Rick Ross' performance in Detroit this weekend was abruptly canceled after an incident caused him to be "in fear of his life," according to concert organizers.
The Miami rapper was scheduled to headline the Summer Jamz concert at Chene Park Saturday. According to venue manager The Right Productions, more than 100 people orchestrated a human blockade outside of the service entrance to prevent Rick Ross, real name William Leonard Roberts II, from entering. His security team determined that conditions were too threatening to continue.
The concert was organized by local radio station 107.5. Jay Hicks, program director for the station, broke the news that Ross wouldn't be performing to concert attendees, who responded with boos.
"I'm gonna be real with y'all," Hicks said, as can be heard in videos recordings of the concert. "We had Rick Ross right outside here tonight at about 11 o'clock. When he was pulling up to come into Chene Park, he was met by 100 individuals outside. By 100 individuals outside. We have tried to pull every resource together and ask him to come back. He is in fear of his life. ... And that n***** is not performing here tonight, and he may never come back to Detroit. ... So I'm sorry to say that the concert is over. I hope you enjoyed yourselves. We tried our best."
Detroit rapper Trick Trick and his "Goon Squad" were allegedly responsible for the blockade, according to MLive. The rapper's manager confirmed Trick Trick's involvement to the news outlet. The blockade appears to be a part of his "No Fly Zone" -- the name of a recent single and a supposed list of rappers who don't have ties to Detroit that need to check in with him before performing in the city. An explanation from Trick Trick himself can be heard at minute 1:17 in the song's video, below.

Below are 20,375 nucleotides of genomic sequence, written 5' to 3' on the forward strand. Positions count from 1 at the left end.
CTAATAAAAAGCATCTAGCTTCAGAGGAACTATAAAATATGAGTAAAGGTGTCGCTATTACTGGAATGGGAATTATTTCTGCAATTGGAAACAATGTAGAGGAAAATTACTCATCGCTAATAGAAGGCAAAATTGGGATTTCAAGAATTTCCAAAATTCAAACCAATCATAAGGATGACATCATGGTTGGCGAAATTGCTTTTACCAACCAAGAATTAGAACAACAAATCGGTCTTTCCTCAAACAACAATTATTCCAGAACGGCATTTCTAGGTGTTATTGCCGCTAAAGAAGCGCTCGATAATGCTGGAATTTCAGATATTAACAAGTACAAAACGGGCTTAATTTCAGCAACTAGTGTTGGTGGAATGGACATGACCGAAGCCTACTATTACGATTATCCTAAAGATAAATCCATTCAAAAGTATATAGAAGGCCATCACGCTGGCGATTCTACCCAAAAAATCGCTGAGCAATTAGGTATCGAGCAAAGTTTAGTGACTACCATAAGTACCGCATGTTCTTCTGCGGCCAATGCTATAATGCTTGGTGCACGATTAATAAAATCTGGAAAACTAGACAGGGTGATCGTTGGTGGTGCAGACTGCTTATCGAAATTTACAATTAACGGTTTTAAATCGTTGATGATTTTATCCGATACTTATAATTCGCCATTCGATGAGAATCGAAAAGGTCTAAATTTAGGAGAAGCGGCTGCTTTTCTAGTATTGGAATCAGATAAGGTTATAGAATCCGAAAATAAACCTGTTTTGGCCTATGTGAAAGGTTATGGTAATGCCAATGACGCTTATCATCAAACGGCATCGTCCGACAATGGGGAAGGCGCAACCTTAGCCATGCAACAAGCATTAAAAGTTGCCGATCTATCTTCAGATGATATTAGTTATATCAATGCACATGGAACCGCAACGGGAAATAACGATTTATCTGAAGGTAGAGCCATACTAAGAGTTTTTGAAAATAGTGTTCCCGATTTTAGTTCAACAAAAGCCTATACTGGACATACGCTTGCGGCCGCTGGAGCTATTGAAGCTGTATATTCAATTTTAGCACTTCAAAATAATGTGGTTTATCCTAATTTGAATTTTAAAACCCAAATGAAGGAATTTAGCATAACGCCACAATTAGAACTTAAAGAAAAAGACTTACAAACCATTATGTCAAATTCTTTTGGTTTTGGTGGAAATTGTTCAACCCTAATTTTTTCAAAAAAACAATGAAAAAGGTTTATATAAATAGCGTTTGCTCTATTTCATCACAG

For his part, Rick Ross appeared to take the incident in stride in a Tweet posted following the concert.
— Mastermind (@rickyrozay) June 22, 2014
“We want to extent our deepest regrets to our patrons who attended Summer Jamz17 who should have been treated to an outstanding performance from Rick Ross," said Right Productions CEO and president Shahida Mausi in a statement. "We have the upmost respect for our guests at Chene Park and they deserve better. ... Acts of intimidation, bullying, threats or violence of any kind that compromises the security and enjoyment of our shows will not be tolerated at Chene Park."
On social media, fans took sides, some knocking Rick Ross and others bashing Trick Trick. Some saw Trick Trick's "No Fly Zone" as a positive for the city; others saw it as immature.
"I need a publicist. Cus YOU (expletive) ARE CRAZY!!! Jeesh!!!” Trick Trick wrote on Twitter.
David Rudolph, a spokesman for Chene Park and The Right Productions, was at the concert, which went off without a hitch for the first few hours and featured performances from artists like B.o.B, A$AP Ferg and Scarface. He painted Trick Trick's alleged intimidation as counter to work to move Detroit forward.
"Why would you do something that reaffirmed to those who want to believe Detroit is a dangerous place?" Rudolph wrote in an email to The Huffington Post. "We are moving in a new direction and people like TrickTrick are not welcomed especially if he is going to intimidate artists wanting to entertain Detroiters!"
Chene Park is giving Summer Jamz ticket holders discounts on select future concerts.
Saturday was not the first time Rick Ross has had trouble in Detroit. When he came through the city in 2012, thieves allegedly broke into his tour bus.
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